Fake news and/or alternative facts PDF Print E-mail
Monday, 02 October 2017 14:39

By  Remedios F. Marmoleño

In the past we got our news from the reports of journalists to their media outfits, whether these were  print media or the equivalents on radio or TV. The reports were not always 100% correct in the details but the substance was usually correct. The byline also gave us a certain degree of confidence in determining whether the report could be relied on or whether it was simply a PR release.

A good example of sleuthing by journalists was the series of  reports  in the Washington Post of the Watergate Scandal at the time  and which led to the resignation of Richard Nixon as president of the US. The story of how the scandal was discovered was good reading  in itself. The role of media in this case  demonstrated very clearly the power of media in policing government activities and  how that same power, if used professionally, protects the public good.

The entrance of the Internet and of  social media during these times facilitated the timely release of information to the public.  While the speed of the spread of news  was made possible by Internet technology  a serious negative factor also came in: How far can we rely on the truth of these news? Is the news reliable or is it fake news? Is the information something we can consider as fact or is it alternative fact?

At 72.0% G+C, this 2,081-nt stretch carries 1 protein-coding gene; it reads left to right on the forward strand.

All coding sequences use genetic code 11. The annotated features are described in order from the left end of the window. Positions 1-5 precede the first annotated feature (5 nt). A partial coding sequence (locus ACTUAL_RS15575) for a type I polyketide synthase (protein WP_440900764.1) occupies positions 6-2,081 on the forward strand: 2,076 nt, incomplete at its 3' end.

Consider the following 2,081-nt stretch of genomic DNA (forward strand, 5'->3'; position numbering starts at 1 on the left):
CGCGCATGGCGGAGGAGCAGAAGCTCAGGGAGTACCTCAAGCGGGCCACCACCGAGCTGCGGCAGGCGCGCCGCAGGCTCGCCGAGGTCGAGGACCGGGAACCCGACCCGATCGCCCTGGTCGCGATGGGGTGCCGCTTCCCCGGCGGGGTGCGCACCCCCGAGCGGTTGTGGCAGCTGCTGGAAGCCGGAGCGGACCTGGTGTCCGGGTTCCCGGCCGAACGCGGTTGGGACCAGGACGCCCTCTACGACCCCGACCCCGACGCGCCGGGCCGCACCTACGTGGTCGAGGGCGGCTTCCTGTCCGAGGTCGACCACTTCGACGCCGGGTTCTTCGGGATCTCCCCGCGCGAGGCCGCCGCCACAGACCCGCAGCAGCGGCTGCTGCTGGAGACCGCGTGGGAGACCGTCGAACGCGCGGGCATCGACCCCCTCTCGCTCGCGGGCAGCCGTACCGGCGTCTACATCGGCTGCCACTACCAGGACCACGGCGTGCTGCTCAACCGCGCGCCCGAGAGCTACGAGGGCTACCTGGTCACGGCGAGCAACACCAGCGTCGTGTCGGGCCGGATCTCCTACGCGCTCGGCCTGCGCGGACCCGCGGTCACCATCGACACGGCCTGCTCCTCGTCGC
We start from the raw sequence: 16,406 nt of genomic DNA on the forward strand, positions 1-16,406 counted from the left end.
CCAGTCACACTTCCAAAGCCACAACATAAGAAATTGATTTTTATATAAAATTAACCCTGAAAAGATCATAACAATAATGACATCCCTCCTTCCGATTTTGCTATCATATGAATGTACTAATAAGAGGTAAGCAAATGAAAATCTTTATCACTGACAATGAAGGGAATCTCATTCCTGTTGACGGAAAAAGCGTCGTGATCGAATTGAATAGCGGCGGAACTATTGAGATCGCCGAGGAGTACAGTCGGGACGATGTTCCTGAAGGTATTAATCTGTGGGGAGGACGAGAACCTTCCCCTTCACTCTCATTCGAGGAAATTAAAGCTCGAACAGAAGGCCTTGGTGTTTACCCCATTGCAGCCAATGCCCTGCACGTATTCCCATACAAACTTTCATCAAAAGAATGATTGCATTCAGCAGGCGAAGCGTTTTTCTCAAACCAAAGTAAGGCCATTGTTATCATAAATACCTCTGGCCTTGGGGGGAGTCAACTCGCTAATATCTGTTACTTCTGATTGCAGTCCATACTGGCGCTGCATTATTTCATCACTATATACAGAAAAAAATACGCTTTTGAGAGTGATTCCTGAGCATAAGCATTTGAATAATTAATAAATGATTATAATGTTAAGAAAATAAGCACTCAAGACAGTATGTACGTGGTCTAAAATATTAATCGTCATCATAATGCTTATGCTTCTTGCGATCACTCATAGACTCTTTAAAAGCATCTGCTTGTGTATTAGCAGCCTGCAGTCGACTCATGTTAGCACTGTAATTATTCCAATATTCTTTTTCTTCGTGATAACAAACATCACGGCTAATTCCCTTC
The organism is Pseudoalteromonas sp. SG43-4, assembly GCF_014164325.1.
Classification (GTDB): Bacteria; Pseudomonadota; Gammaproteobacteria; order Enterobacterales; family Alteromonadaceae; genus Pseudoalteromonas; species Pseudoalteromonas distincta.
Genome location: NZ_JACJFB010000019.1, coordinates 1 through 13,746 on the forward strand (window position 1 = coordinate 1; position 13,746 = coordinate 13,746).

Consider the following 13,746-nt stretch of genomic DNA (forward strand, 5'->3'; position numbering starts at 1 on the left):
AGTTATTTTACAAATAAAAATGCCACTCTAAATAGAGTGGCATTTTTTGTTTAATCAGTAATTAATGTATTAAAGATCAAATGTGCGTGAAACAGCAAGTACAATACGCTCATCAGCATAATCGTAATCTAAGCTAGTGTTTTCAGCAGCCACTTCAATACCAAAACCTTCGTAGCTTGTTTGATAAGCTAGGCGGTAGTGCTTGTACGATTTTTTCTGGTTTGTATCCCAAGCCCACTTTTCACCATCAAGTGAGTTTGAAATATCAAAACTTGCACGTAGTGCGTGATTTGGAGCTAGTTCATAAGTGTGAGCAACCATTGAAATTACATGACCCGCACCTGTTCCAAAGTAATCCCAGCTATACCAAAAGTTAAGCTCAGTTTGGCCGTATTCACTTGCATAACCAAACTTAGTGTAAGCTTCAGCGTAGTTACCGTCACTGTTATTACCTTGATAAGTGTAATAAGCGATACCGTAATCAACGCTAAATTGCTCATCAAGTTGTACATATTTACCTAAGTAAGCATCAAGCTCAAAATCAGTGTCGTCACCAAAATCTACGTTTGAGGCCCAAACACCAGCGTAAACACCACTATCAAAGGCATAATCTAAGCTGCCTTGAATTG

In countries where the sense of freedom of speech is  very strong and guarded zealously from being curtailed, fake news presented a dilemma.  For the more discerning the statement  “You have a right to your own opinion but not to your own facts” came to be the guidance needed without having to suppress freedom of speech.

This dilemma  came to be  because   supporters of certain famous names had the propensity  to post favorable comments  about their admired personality even though the comments were untrue. The converse of this was also evident – fake news would be brought up about personalities who were not admired.

Very active in posting  positive “news” about their admired personalities, these unofficial members of the media were just as active in bashing those who  might not be one with them and who  would post their own  “news” about a personality in the opposite camp.

The posts of the bashers and the admirers can be looked at from the perspective of “You have a right to your own opinion but not to your own facts”.